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Why Men Don't Talk

Lori Duff suggested yesterday that women are constantly sending men signals, but that men seem not to notice. Here's my friendly perspective.

Lori Duff and I have enjoyed a little back-and-forth this week concerning the communication challenges facing men and women. She started things off with her handy holiday guide to help men, and I followed with a handy holiday guide to help women. Then, yesterday, Lori posted about why women won't tell the men in their lives what they really want for Christmas.

Several local men reportedly received concussions from beating their heads against their desks after reading that last one, though not because of the writing. It would seem that sheer frustration from the female understanding of communication drove them to utter hopelessness. I mean, let's face it: if women think that subtle hints and non-verbal cues constitute clear and honest communication, then men are pretty much hosed. Not because we don't know how to read non-verbal cues, but because we don't know how a woman intends for them to be interpreted.

Seriously, if you think about it, most men excel at non-verbal cues, if only for the fact that most men prefer not to use words. Ever.

Want some proof? What do men do when they see one another in public? It's one of three things--a wave, the dude nod, or a quick, "Hey - s'up?" Men rarely stop in the middle of the auto parts store parking lot and catch up on the last few weeks events. Men won't park the buggy in the middle of the aisle in Walmart to discuss the latest community news (also known as gossip). For the most part, men live as if we are all Special Forces operatives: we're quiet, focused, and perpetually moving towards the next mission.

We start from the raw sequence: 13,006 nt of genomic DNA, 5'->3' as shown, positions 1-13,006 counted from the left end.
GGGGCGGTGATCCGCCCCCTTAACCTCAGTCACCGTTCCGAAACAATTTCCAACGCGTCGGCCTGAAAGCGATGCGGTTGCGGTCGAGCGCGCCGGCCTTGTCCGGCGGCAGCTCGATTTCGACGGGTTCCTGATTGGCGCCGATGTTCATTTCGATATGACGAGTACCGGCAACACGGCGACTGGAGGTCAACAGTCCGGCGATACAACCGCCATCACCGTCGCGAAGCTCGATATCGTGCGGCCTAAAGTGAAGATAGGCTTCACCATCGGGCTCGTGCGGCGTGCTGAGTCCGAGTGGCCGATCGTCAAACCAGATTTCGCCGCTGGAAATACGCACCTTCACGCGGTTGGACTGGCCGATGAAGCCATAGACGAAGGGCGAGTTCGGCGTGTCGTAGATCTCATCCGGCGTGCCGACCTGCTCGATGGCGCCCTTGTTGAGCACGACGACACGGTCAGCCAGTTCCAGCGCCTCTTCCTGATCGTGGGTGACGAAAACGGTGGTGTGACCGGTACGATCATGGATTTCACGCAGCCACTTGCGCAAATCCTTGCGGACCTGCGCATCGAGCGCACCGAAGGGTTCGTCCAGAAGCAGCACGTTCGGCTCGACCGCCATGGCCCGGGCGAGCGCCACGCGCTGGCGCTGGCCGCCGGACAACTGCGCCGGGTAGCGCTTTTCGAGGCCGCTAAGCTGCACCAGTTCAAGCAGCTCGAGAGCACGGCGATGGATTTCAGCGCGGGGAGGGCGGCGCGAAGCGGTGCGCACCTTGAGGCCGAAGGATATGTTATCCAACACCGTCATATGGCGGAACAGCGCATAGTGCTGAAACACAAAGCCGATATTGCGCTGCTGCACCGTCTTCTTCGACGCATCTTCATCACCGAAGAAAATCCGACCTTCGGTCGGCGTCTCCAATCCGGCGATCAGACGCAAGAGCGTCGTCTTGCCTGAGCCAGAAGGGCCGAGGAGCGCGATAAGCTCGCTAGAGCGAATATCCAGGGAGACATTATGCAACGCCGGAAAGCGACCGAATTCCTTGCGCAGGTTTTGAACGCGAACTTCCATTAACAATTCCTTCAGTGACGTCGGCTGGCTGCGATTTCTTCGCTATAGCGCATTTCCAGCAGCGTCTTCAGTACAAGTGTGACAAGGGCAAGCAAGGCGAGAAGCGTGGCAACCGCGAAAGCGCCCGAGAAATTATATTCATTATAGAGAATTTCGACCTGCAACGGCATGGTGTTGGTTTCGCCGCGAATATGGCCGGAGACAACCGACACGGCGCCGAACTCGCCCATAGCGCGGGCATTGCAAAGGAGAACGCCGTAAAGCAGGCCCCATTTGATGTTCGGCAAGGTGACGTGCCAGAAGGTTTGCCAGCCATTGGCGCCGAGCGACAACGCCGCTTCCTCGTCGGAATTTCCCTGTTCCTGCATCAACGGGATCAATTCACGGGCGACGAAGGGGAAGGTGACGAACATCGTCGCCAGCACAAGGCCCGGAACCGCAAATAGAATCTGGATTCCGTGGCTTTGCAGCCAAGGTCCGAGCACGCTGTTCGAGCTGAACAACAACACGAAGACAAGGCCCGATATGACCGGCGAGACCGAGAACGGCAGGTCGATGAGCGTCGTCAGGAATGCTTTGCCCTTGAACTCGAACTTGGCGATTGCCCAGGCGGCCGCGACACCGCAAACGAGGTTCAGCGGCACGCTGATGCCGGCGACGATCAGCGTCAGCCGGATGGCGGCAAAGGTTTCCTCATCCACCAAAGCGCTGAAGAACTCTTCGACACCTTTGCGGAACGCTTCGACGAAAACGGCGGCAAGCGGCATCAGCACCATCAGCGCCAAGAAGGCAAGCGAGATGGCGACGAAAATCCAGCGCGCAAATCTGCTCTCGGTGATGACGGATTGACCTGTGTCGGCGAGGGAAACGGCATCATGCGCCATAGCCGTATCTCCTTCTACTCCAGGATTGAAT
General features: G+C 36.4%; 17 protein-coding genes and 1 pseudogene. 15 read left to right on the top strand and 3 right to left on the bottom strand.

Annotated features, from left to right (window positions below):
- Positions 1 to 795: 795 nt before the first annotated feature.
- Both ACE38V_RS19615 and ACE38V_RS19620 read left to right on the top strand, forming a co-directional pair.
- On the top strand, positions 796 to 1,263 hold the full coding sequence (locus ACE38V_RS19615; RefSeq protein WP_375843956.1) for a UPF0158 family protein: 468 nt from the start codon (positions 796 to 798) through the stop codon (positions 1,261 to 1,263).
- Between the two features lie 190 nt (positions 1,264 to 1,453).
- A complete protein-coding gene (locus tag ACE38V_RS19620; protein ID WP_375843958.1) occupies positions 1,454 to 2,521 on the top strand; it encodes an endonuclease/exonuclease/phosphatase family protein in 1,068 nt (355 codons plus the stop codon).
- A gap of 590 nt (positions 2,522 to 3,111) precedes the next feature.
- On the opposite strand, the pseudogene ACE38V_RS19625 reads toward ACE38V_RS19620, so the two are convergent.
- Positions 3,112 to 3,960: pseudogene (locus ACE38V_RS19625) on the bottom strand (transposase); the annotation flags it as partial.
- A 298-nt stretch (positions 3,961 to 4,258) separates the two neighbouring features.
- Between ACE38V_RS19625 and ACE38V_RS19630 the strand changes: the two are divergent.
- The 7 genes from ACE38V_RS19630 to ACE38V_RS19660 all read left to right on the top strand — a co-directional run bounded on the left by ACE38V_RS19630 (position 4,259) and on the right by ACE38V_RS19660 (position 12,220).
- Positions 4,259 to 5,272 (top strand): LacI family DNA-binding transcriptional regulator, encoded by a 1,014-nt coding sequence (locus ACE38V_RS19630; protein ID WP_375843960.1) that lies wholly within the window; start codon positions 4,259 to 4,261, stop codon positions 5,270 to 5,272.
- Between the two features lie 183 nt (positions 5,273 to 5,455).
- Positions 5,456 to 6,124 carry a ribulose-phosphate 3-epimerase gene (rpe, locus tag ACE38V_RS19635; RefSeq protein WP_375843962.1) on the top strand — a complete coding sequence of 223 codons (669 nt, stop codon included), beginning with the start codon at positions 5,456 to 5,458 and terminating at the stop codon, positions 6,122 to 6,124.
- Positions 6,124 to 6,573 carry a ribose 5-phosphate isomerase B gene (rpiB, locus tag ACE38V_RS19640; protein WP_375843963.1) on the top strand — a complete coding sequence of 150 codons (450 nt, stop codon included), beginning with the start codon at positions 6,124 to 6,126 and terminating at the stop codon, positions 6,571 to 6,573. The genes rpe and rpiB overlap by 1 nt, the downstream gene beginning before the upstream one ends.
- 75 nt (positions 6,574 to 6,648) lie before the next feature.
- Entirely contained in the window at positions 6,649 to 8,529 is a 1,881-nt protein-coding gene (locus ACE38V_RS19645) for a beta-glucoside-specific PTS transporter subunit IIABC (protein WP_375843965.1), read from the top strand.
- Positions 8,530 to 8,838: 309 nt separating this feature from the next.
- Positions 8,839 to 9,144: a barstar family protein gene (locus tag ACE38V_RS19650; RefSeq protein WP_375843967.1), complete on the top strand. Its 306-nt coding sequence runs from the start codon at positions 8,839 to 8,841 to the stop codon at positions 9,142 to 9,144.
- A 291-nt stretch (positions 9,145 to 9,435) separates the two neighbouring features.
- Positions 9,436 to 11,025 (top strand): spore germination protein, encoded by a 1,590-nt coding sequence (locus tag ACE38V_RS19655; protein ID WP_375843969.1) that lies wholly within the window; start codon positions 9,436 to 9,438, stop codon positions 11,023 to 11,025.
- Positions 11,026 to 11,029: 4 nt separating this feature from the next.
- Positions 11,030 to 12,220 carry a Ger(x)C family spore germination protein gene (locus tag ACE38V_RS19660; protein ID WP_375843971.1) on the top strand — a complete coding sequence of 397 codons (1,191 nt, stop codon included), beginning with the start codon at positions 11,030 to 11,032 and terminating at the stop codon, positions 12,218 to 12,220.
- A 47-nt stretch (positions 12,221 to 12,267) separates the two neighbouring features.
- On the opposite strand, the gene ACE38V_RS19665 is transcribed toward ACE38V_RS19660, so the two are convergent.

Still not convinced? Take a second to consider the games that consume so much of the American male's time: baseball and football. Granted, football has the audible, but when someone has truly mastered the game, like a Peyton Manning, how does he communicate with his linemen and skill players on offense? Hand signals. How does the back up quarterback call in a play? Hand signals.

For Pete's sake--baseball is a sport built entirely around non-verbal cues! From catcher to pitcher; from pitcher to catcher; from coach to fielder; from coach to batter; from fielder to fielder; from batter to runner; from runner to batter; from coach to catcher; and so on. And to top it all off, you're considered a genius if you can figure out what the other team's non-verbal cues mean.

Men excel at non-verbal cues because they are so efficient--they communicate plenty without weighing us down with unnecessary verbiage. And they are able to be so ruthlessly efficient because we all know what they mean. Fist bump? Dude nod? Salute? Eye roll? Throat clear? Any man can tell you exactly what each of those signs mean when passed from dude to dude.

But when they come from a woman? Might as well be Sanskrit.

So when you grimace as you stretch and rub your tense shoulders, we understand that you are saying something. We just don't understand what. Because if another dude did that, we would know: wow, his shoulder must be bothering him. Probably the old football injury. And that's that.

With a woman, it could be any number of things. The aforementioned shoulder pain. A slight neck crick. A need to stretch. An itch that must be scratched. Then there are the emotional needs that are layered in: does she want me to rub her shoulders? Massage her neck? Help stretch her out? Scratch her back? Buy her a day at the spa?

Or is she saying something completely different, like, my psychic and spiritual needs aren't being met?